It's pretty obvious that a wealthy, white, cis-gendered, heterosexual, Christian male has more advantage in most Western society situations... millennia of social structure have been built to ensure this. A poor, Hispanic, transgendered, lesbian, Pagan female (yes, I know I've tautologically doubled down on a few of those descriptors) would be so disadvantaged in most situations that they'd barely have a voice at all.

If we swap these two character's into an inner city alt-goth nightclub/rave situation, certain elements of the male's advantage become negated, and certain elements of the female's disadvantage are overcome. Any advantage or disadvantage associated with gender or sexual identity might be ignored, while being Christian might suddenly be seen as a disadvantage in this situation, while being pagan becomes advantageous. Situations are fluid, people's identities are fluid.

Consider a wider context of society. The voices of the wealthy, white, cis-gendered, heterosexual, Christian males dominate the discourse (because millennia of social structure have reinforced this pattern), to see the next most common voices in society, swap out a single element of those descriptors. I'll try to give a stereotype of each, and an example of someone who has "overcome the odds" in each case.

Poor, white, cis-gendered, heterosexual, (nominally) Christian males... the working class, even rednecks and "white trailer trash", we see someone like Eminem who has "overcome every disadvantage" while actually only being afflicted by one.

Wealthy, black/non-white, cis-gendered, heterosexual, Christian males... pretty much any non-white politician or businessman, the most obvious example here would be Barack Obama, who had pretty much every advantage except for his skin tone.

Wealthy, white, transgendered, heterosexual, (nominally) Christian males... here's where things start getting tricky with regard to sexual identity and gender, but we see examples such as the Wachowski siblings, or Caitlin Jenner in the public eye.  

Wealthy, white, cis-gendered, homosexual, (nominally) Christian males... the character in any TV show whose quirky feature is that they're gay, that Milo guy who was so prominent during Trump's presidential campaign, etc.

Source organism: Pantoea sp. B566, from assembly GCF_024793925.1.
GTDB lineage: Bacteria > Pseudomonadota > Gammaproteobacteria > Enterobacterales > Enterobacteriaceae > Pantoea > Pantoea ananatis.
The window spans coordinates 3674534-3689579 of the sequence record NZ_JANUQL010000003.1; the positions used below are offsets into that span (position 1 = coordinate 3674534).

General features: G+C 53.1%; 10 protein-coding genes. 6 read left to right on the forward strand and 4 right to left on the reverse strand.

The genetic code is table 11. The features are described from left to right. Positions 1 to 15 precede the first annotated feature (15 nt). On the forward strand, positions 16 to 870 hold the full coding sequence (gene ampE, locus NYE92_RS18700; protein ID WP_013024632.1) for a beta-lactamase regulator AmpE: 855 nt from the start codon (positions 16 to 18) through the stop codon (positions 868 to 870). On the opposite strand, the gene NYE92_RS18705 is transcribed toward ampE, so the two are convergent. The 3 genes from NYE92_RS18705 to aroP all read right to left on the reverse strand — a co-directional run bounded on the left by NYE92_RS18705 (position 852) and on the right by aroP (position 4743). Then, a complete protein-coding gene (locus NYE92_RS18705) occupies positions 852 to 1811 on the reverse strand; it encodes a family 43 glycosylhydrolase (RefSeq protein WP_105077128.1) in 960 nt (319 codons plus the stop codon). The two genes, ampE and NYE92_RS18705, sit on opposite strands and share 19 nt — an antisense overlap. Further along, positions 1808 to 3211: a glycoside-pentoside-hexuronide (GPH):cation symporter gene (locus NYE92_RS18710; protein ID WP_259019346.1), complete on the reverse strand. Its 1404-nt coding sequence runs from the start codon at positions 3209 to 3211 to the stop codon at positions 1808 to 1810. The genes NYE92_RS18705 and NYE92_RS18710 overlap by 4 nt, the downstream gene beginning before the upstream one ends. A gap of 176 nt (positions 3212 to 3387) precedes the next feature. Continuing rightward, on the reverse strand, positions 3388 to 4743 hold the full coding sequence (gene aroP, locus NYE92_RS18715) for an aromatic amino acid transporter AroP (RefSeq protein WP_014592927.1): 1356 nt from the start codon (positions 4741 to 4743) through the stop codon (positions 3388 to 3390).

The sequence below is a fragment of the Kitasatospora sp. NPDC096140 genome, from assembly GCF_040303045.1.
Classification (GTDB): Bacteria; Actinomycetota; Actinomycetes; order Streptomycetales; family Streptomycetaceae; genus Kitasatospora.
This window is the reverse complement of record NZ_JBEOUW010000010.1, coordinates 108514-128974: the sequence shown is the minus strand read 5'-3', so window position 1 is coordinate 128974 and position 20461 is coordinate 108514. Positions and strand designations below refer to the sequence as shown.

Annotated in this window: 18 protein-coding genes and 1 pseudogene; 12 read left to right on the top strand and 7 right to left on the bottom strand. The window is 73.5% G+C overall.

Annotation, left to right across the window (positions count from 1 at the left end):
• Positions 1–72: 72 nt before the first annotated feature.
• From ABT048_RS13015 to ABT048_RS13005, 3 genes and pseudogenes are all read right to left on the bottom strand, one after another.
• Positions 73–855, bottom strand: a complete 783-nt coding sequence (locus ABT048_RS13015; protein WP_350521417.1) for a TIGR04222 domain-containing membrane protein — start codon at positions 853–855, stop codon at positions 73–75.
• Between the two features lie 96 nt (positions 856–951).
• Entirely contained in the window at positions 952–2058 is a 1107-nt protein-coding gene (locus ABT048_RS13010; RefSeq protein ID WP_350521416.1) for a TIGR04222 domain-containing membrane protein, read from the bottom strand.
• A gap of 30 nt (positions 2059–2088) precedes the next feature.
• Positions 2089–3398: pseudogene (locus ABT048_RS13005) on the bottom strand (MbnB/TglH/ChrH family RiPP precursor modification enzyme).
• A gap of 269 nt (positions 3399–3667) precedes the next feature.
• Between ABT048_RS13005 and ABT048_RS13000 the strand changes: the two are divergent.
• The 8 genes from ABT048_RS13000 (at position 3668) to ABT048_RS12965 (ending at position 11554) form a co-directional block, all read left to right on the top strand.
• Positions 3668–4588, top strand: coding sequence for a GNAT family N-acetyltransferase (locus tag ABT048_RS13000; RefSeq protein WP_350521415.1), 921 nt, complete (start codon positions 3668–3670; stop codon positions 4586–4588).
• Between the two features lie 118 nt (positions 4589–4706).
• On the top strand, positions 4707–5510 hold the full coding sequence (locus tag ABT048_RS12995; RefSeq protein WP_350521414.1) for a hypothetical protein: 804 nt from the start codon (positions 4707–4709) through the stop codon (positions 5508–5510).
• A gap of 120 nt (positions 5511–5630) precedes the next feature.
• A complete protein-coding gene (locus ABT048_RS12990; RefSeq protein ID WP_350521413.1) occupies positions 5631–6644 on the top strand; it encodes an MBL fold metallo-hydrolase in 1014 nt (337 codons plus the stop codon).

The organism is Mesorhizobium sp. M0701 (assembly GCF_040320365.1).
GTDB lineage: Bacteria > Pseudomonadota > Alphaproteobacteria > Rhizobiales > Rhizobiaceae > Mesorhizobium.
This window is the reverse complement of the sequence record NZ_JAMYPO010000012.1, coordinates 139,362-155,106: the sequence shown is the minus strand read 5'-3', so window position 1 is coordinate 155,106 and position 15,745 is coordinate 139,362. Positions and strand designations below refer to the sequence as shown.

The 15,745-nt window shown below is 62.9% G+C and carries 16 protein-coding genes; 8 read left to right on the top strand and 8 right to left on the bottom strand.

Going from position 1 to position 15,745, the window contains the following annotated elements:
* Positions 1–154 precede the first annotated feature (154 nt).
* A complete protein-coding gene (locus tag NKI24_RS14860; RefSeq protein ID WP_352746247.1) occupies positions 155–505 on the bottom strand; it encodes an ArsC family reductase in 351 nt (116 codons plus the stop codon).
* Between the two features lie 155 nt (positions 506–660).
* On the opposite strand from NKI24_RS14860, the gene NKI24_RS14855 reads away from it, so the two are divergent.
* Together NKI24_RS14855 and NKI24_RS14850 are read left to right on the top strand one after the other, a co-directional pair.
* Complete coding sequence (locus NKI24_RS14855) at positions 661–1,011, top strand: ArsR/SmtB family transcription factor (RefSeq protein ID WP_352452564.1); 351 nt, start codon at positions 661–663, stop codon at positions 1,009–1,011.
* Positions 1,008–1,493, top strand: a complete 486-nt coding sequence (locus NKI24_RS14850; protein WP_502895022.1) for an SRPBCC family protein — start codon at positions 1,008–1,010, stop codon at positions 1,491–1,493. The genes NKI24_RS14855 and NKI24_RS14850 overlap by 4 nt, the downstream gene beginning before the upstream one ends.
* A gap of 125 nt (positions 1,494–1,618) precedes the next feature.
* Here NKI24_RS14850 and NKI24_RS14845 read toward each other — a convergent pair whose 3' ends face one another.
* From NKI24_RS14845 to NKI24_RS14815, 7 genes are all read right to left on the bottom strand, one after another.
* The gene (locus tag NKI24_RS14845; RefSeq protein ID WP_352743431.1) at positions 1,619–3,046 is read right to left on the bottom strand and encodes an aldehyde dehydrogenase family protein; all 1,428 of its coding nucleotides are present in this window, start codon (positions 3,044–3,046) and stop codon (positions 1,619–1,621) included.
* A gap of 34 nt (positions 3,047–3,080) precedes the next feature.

Wealthy, white, cis-gendered, heterosexual, non-Christian males... pretty much any spokesperson you see for Mormonism, Judaism, The Church of Satan, or any other religious group on the news.  

Wealthy, white, cis-gendered, heterosexual, Christian females... half of the cast on any reality TV show, if we go blonde haired, then that basically covers half of all news presenters too. 

Now I've often said "(nominally)" to go with Christian, because if a person can play down their religious views to gain advantage, it seems that they often do.

There are also numerous other forms of disadvantage and discrimination which I haven't even touched on here. Disadvantage due to weight or body shape, neuro-atypical disadvantage (covering the prejudice suffered by those with autism, aspergers, ADHD, etc.), cultural disadvantage (where simply speaking a different language, or with an accent, or dressing in a different way causes issues), or even the modes of privilege applied to having a college education (or not) depending on where you are or what social situation you're in.

I've generally come to the conclusion that having one element different makes you quirky, having two makes you "different" and less likely to be heard, having three or more starts placing you in the wider community of totally unheard voices. This basically reflects the sociological concept of intersectionalism, it's not a perfect fit, and I don't think it ever could be a perfect fit to everyone because everyone feels this levels of advantage and disadvantage differently.

There will probably be a few more posts on this, as I work out the best way to incorporate these thoughts into a coherent system... but it feels like it's heading in the direction I want.

21 June, 2018

Turning the Tables

I still have my love hate relationship with the OSR, so today's "controversy" doesn't surprise me.

My Facebook feed today has been scattered with people proudly proclaiming to have joined the club of gamers who've been blocked by Zak S. My G+ feed has been scattered with people saying "not all OSR", and providing rationales about how it's only a few bad eggs. 

Honestly, I don't know if his whole incident is related to the new podcast involving RPGPundit, and Venger Satanis... who are curiously a pair gamers who court controversy purely because it gets people talking about their nom-de-plumes... 

[STOP TO DO SOME RESEARCH]

[RESUME]

No, actually they look unrelated, there's just a whole heap of OSR related victimhood, and anti-progressive shit going down. It's curious that the OSR has a stance against progress in gaming (tending toward conservative, if not regressive, models of play), and these prominent figures in it have a stance against progress in society (tending toward conservative, if not regressive, attitudes toward women, LGBTQI+ communities, and other minorities). It's probably not surprising that conservative attitudes in one part of a person's life would be reflected in other parts of their life. 

Similarly, I note that those who are more open in their attitudes, and progressive in their values, tend to be more willing to play with experimental rule sets of games designed to push the envelope in some way. Like all sociological theories and proposals, the truth is far more complicated than that, and these ideas barely scratch the surface... but it generally fits the observations I've noted.